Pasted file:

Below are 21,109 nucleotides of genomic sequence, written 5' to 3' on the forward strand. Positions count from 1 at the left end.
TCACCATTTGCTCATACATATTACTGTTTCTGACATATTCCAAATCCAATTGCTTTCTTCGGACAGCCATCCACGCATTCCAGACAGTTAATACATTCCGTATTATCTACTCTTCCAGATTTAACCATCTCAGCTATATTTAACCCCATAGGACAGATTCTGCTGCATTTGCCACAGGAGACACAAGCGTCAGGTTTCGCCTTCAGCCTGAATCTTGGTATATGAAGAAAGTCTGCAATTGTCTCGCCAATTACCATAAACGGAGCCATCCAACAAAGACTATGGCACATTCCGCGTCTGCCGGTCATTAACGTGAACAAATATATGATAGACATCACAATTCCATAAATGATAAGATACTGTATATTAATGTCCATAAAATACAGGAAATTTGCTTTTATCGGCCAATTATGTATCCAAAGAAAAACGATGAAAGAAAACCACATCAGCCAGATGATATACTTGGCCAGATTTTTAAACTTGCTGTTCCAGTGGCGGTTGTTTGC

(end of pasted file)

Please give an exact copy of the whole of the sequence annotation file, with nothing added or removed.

Below are 21,109 nucleotides of genomic sequence, written 5' to 3' on the forward strand. Positions count from 1 at the left end.
TCACCATTTGCTCATACATATTACTGTTTCTGACATATTCCAAATCCAATTGCTTTCTTCGGACAGCCATCCACGCATTCCAGACAGTTAATACATTCCGTATTATCTACTCTTCCAGATTTAACCATCTCAGCTATATTTAACCCCATAGGACAGATTCTGCTGCATTTGCCACAGGAGACACAAGCGTCAGGTTTCGCCTTCAGCCTGAATCTTGGTATATGAAGAAAGTCTGCAATTGTCTCGCCAATTACCATAAACGGAGCCATCCAACAAAGACTATGGCACATTCCGCGTCTGCCGGTCATTAACGTGAACAAATATATGATAGACATCACAATTCCATAAATGATAAGATACTGTATATTAATGTCCATAAAATACAGGAAATTTGCTTTTATCGGCCAATTATGTATCCAAAGAAAAACGATGAAAGAAAACCACATCAGCCAGATGATATACTTGGCCAGATTTTTAAACTTGCTGTTCCAGTGGCGGTTGTTTGC